ObamaCare Provides Insurance, Not Care
April 28, 2014
New ObamaCare enrollees are going to find it difficult to access many prescription drugs, says Sally Pipes, president of the Pacific Research Institute.
Those who enrolled in the health care exchanges may be in for a surprise once they start looking at their policies. Placing limits on drug coverage is seen as a way to keep insurance costs down. But if drug coverage is stingy, patients may simply forgo treatment altogether, turning treatable conditions into expensive problems that ultimately mean higher costs, for the individual as well as the entire health care system.
- According to the Journal of Clinical Oncology, cancer patients facing higher copayments were 70 percent more likely to simply stop taking their cancer treatment and 42 percent more likely to skip doses.
- This is not only a problem for patient health, but for health care spending as a whole. According to Frank Lichtenberg, professor at Columbia University, for every $1.00 spent on drugs, hospital spending is reduced by $3.65.
All exchange plans must cover prescription drugs, and the average plan covers more than 50 percent of all medicines. However, prescription drug "coverage" does not mean that the drugs are affordable.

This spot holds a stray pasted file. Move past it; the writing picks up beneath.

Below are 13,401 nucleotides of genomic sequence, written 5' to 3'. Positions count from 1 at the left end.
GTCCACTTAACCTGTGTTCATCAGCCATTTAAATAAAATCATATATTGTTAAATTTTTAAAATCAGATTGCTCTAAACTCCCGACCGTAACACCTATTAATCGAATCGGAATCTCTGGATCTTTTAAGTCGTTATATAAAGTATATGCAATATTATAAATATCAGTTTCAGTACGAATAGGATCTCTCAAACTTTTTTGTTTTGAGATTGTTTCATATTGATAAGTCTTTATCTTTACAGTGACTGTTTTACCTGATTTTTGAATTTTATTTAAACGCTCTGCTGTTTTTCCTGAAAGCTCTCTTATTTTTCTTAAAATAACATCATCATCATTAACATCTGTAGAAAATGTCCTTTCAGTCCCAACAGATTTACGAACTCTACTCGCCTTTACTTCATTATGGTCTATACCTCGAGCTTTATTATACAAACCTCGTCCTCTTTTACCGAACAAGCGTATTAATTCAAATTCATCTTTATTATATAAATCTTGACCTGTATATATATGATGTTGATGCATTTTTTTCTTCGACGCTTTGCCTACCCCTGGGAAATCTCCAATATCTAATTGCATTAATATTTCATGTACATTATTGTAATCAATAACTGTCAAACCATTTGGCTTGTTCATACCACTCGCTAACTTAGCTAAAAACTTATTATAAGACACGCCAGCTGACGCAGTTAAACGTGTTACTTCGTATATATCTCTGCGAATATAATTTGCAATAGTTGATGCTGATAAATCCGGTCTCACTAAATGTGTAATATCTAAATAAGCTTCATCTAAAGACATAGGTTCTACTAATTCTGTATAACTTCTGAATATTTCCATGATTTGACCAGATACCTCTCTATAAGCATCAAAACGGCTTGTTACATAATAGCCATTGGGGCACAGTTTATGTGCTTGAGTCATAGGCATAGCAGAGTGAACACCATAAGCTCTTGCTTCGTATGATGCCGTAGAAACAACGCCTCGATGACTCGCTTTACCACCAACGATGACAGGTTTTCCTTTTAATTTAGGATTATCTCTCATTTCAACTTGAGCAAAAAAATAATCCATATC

- There are two ways that prescription drugs are generally paid for: copays (in which the insured make a flat payment toward the cost of any prescription) and coinsurance (in which the insured pay a percentage of the total drug bill).
- In the exchanges, most cheaper, generic drugs require copays, while more expensive, brand-name drugs require coinsurance.
- Coinsurance can be very expensive. Gleevec, a common cancer drug, has coinsurance rates in the exchanges of up to 30 percent, leaving patients to foot a $2,000 monthly drug bill.
- Patients who need specialty drugs are affected the most, because those are the drugs that have high coinsurance rates.
In all, drug cost-sharing under ObamaCare is 34 percent higher than in policies prior to the law.
The Affordable Care Act may have given enrollees access to insurance, but not to affordable care.
Source: Sally Pipes, "For Eight Million Enrollees, Coverage -- But Not Care," Forbes, April 21, 2014.
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